Scanner School is an online site providing tutorials, podcasts and reviews all about the radio scanning hobby. They are currently planning a Webinar for February 23, 2021 titled "Why Every Scanner User Needs an SDR: The #1 Underrated Tool that should be in your setup". You can sign up to the webinar here. In addition to the upcoming webinar they have also already released episode 165 of their podcast titled "This is Why You Need an SDR". The topics covered in the podcast are listed below.
An SDR means that anything normally handled by the hardware of the radio is now handled by the computer, and the physical hardware serves as an interface.
The only limitation on the SDR hardware you buy is the frequency range and the amount of RF it can digest.
SDR receivers have come a long way since they were first hacked into existence.
SDRs used to be difficult to set up, but that’s no longer true.
You don’t need advanced computer skills to run SDR software.
SDR software can run on PC, Linux, Mac, Raspberry PI, and even Android.
An SDR is more flexible and less expensive than a traditional radio.
You can turn a $30 USB stick into something as powerful as an SDS200 in an afternoon.
All you need to get started is an SDR USB stick, a computer, and the free starter software SDR Sharp.
Once you get set up with FM broadcast stations, aviation, and other analog systems, Phil’s SDR course will go into how to set up digital reception.
If you download DSD+ Fast Lane or Unitrunker you can monitor trunking systems.
Aside from these results, Steve's post goes on to explain how he gathers and stores these analytics and an example of using the Graphs1090 software for producing nice plots of the aircraft receive. One important tip that he mentions is to be careful when constantly logging ADS-B data to the SD card as the card can easily get corrupted over time since there are read/write cycle limits.
The FL2K project allows us to turn a cheap USB 3.0 dongle into a fully transmit capable SDR (filters still required for high power work). We have posted about the FL2k project several times on this blog since early 2018.
IK1XPV, author of the code notes that the current code is only tested on the Windows driver branch, via compilation on Visual Studio 2019 at the moment. The main contributed code can be found in \src\fl2k_noise.c.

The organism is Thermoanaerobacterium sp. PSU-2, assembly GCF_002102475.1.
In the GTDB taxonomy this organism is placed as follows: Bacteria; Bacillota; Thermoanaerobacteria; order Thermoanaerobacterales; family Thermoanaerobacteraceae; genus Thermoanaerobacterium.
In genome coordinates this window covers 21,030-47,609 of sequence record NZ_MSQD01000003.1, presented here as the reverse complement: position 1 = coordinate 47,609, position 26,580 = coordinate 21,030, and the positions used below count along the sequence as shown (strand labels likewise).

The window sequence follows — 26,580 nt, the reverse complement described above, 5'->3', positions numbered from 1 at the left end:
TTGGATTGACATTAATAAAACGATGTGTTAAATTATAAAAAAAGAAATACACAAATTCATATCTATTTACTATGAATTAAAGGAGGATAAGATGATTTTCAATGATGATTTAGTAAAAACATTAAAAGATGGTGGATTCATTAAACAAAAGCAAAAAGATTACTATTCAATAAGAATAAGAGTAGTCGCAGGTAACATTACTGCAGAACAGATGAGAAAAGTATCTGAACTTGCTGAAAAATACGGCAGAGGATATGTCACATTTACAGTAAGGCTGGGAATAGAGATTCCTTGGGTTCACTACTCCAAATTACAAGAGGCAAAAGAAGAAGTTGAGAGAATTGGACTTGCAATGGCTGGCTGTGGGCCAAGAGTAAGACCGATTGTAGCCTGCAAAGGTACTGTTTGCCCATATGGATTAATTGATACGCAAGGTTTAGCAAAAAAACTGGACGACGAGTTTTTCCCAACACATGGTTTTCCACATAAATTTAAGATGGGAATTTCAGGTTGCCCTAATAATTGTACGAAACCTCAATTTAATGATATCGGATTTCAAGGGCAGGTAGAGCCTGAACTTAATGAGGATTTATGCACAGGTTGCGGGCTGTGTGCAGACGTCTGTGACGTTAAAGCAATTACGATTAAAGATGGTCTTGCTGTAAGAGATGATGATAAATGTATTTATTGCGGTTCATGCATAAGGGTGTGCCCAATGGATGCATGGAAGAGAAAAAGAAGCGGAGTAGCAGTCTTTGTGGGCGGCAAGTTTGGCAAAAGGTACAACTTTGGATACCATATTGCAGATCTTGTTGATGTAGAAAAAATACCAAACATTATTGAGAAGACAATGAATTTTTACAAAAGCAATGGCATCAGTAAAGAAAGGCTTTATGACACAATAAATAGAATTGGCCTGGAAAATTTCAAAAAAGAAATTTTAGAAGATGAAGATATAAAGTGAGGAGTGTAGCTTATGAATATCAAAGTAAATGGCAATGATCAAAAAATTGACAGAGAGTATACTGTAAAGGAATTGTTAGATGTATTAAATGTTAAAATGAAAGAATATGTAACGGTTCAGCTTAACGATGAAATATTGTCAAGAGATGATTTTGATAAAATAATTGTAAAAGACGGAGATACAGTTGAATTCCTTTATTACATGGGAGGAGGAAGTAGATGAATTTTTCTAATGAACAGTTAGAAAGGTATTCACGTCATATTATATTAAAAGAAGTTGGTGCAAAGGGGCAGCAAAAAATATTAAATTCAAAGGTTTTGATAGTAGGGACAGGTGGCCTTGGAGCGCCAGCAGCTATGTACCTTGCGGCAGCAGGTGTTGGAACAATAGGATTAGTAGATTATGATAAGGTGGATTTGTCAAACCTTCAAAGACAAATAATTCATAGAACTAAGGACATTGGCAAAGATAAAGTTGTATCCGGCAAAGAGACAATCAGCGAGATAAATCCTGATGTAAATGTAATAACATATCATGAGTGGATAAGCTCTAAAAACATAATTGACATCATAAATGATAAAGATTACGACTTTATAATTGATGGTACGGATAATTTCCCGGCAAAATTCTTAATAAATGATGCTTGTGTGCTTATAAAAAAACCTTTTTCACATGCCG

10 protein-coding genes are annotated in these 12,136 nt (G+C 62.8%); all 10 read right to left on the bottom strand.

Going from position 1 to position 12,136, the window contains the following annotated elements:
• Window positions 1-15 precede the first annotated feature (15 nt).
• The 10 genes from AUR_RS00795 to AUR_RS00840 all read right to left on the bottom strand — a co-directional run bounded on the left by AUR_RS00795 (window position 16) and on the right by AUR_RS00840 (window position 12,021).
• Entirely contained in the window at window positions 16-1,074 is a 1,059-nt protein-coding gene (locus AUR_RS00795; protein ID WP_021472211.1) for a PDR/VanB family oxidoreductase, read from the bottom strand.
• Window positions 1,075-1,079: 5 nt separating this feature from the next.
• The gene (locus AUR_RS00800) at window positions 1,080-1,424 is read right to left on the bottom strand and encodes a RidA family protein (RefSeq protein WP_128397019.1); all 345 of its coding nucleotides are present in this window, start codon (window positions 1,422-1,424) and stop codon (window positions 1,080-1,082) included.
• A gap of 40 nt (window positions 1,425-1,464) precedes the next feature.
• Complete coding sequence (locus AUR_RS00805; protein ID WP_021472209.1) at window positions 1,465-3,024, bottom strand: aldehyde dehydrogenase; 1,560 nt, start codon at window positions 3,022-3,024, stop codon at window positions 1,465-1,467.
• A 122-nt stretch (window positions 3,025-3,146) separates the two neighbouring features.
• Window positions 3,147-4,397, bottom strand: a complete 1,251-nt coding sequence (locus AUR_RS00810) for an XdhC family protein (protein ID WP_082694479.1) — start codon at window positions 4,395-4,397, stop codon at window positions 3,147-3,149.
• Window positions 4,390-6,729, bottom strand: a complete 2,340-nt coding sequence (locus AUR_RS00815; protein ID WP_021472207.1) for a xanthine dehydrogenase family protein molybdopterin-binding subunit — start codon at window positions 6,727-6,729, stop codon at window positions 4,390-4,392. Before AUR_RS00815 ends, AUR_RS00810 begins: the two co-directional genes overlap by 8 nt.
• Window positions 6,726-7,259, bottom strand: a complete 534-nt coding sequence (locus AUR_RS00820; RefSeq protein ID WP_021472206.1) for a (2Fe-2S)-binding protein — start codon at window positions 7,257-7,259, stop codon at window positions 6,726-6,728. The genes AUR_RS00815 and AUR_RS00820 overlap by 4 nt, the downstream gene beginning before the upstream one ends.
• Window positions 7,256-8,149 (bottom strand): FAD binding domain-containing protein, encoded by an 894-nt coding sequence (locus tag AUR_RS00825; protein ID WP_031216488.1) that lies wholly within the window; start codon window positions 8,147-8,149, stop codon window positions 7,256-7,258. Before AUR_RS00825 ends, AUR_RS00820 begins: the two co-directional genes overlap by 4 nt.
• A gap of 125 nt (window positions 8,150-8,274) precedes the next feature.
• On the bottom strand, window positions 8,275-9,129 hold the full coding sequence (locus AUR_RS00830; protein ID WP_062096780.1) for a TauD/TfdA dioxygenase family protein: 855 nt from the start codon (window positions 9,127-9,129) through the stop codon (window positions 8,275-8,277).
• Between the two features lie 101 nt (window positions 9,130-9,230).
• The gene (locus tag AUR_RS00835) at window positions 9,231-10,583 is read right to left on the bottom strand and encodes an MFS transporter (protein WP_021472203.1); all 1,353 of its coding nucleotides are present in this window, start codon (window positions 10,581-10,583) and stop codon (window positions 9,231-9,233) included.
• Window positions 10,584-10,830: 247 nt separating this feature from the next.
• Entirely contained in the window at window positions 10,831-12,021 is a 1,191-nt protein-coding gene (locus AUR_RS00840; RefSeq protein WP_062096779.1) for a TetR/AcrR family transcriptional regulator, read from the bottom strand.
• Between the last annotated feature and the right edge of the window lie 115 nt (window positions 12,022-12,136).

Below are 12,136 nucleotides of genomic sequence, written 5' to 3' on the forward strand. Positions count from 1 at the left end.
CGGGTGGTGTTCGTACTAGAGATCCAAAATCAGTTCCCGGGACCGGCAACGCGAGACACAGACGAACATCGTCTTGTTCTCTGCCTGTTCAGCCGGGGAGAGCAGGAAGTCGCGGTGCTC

In the past we've posted several times about how 1.42 GHz Hydrogen Line amateur radio telescopes used with RTL-SDRs or other SDRs for Hydrogen line observations of the galaxy. Recently Hackaday ran a post highlighting a project from "PhysicsOpenLab" describing an 11.2 GHz radio telescope that uses an Airspy SDR as the receiver.
Celestial bodies emit radio waves all across the radio spectrum and typically observations can be made anywhere between 20 MHz to 20 GHz. Choosing an optimal frequency it is a tradeoff between antenna size, directivity and avoiding man made noise. For these reasons, observations at 10-12 GHz are most suitable for amateur radio telescopes.
The posts by PhysicsOpenLab are split into two. The first post highlights the hardware used which includes a 1.2m prime focus dish, and 11.2 GHz TV LNB, a wideband amplifier, a SAW filter, a bias tee, and the Airspy SDR. The LNB converts the 11.2 GHz signal down to 1.4 GHz which can be received by the Airspy. Once at 1.4 GHz it's possible then to use existing commercial filters and amplifiers designed for Hydrogen line observations.
The second post explains the GNU Radio based software implementation and the mathematical equations required to understand the gathered data. Finally in this post they also graph some results gathered during a solar and lunar transit.
Finally they note that even a 1.2m dish is quite small for a radio telescopic, but it may be possible to detect the emissions from the Milky Way and other celestial radio sources such as nebulae like Cassiopeia A, Taurus A and Cygnus A a radio galaxy.